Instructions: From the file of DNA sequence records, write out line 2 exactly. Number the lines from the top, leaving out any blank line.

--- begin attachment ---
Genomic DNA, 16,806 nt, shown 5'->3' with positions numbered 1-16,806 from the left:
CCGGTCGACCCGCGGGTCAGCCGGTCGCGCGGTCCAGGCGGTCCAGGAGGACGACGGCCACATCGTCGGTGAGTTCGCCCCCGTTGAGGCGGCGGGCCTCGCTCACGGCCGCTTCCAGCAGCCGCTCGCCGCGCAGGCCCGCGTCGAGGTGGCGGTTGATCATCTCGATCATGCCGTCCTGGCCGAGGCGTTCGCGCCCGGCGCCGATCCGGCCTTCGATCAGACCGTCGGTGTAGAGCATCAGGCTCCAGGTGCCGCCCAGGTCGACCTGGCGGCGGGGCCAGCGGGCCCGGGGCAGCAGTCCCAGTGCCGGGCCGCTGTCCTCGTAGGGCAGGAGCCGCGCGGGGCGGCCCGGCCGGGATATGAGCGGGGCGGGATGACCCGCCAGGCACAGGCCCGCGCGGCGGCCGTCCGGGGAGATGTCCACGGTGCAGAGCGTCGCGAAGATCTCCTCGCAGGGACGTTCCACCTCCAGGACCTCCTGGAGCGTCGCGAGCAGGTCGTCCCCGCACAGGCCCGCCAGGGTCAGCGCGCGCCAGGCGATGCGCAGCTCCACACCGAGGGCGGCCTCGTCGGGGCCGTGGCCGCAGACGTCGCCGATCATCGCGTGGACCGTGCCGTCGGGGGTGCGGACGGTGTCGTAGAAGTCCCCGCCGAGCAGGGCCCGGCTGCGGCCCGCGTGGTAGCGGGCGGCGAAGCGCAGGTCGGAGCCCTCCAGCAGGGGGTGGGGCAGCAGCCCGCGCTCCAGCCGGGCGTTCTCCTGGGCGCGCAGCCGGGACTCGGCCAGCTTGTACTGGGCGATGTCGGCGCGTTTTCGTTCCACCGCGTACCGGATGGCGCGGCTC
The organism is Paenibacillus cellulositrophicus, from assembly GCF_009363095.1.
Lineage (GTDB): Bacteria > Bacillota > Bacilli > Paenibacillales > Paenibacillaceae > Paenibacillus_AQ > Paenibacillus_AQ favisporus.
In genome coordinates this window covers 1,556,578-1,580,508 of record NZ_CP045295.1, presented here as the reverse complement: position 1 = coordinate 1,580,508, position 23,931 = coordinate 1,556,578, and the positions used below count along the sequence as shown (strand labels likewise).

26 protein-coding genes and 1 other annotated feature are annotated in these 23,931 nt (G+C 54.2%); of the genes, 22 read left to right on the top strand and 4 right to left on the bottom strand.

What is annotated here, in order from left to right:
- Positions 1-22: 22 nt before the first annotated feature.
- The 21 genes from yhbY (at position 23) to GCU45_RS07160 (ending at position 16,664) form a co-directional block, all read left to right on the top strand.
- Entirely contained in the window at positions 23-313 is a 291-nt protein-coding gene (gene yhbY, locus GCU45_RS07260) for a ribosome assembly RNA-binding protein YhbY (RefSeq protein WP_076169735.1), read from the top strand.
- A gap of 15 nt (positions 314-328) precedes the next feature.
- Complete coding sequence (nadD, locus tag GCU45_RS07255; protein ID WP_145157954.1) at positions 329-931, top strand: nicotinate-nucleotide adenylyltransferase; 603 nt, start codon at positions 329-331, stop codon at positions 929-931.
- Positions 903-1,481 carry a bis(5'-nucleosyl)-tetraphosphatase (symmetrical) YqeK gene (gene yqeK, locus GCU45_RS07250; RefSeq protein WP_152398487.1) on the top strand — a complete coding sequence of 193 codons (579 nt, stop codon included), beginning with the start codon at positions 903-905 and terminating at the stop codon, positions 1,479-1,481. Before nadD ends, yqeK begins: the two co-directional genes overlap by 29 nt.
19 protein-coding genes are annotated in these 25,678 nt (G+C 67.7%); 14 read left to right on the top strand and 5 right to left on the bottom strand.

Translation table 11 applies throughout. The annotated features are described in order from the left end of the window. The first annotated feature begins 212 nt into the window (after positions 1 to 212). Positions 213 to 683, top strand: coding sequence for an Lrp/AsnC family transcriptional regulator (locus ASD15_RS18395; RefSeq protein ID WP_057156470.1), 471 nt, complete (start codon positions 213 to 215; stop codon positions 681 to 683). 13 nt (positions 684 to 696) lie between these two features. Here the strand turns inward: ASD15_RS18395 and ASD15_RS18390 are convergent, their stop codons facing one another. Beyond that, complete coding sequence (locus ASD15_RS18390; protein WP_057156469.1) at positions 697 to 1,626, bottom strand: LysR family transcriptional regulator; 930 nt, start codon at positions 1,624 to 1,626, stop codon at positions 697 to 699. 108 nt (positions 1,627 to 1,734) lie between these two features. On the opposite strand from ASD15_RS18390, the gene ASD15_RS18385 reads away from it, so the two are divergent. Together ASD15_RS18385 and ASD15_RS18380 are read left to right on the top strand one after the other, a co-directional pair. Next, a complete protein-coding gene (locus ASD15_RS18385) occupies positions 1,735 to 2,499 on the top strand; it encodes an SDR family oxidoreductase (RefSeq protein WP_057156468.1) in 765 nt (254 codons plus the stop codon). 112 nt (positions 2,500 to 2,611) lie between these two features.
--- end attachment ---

CCGGTCGACCCGCGGGTCAGCCGGTCGCGCGGTCCAGGCGGTCCAGGAGGACGACGGCCACATCGTCGGTGAGTTCGCCCCCGTTGAGGCGGCGGGCCTCGCTCACGGCCGCTTCCAGCAGCCGCTCGCCGCGCAGGCCCGCGTCGAGGTGGCGGTTGATCATCTCGATCATGCCGTCCTGGCCGAGGCGTTCGCGCCCGGCGCCGATCCGGCCTTCGATCAGACCGTCGGTGTAGAGCATCAGGCTCCAGGTGCCGCCCAGGTCGACCTGGCGGCGGGGCCAGCGGGCCCGGGGCAGCAGTCCCAGTGCCGGGCCGCTGTCCTCGTAGGGCAGGAGCCGCGCGGGGCGGCCCGGCCGGGATATGAGCGGGGCGGGATGACCCGCCAGGCACAGGCCCGCGCGGCGGCCGTCCGGGGAGATGTCCACGGTGCAGAGCGTCGCGAAGATCTCCTCGCAGGGACGTTCCACCTCCAGGACCTCCTGGAGCGTCGCGAGCAGGTCGTCCCCGCACAGGCCCGCCAGGGTCAGCGCGCGCCAGGCGATGCGCAGCTCCACACCGAGGGCGGCCTCGTCGGGGCCGTGGCCGCAGACGTCGCCGATCATCGCGTGGACCGTGCCGTCGGGGGTGCGGACGGTGTCGTAGAAGTCCCCGCCGAGCAGGGCCCGGCTGCGGCCCGCGTGGTAGCGGGCGGCGAAGCGCAGGTCGGAGCCCTCCAGCAGGGGGTGGGGCAGCAGCCCGCGCTCCAGCCGGGCGTTCTCCTGGGCGCGCAGCCGGGACTCGGCCAGCTTGTACTGGGCGATGTCGGCGCGTTTTCGTTCCACCGCGTACCGGATGGCGCGGCTC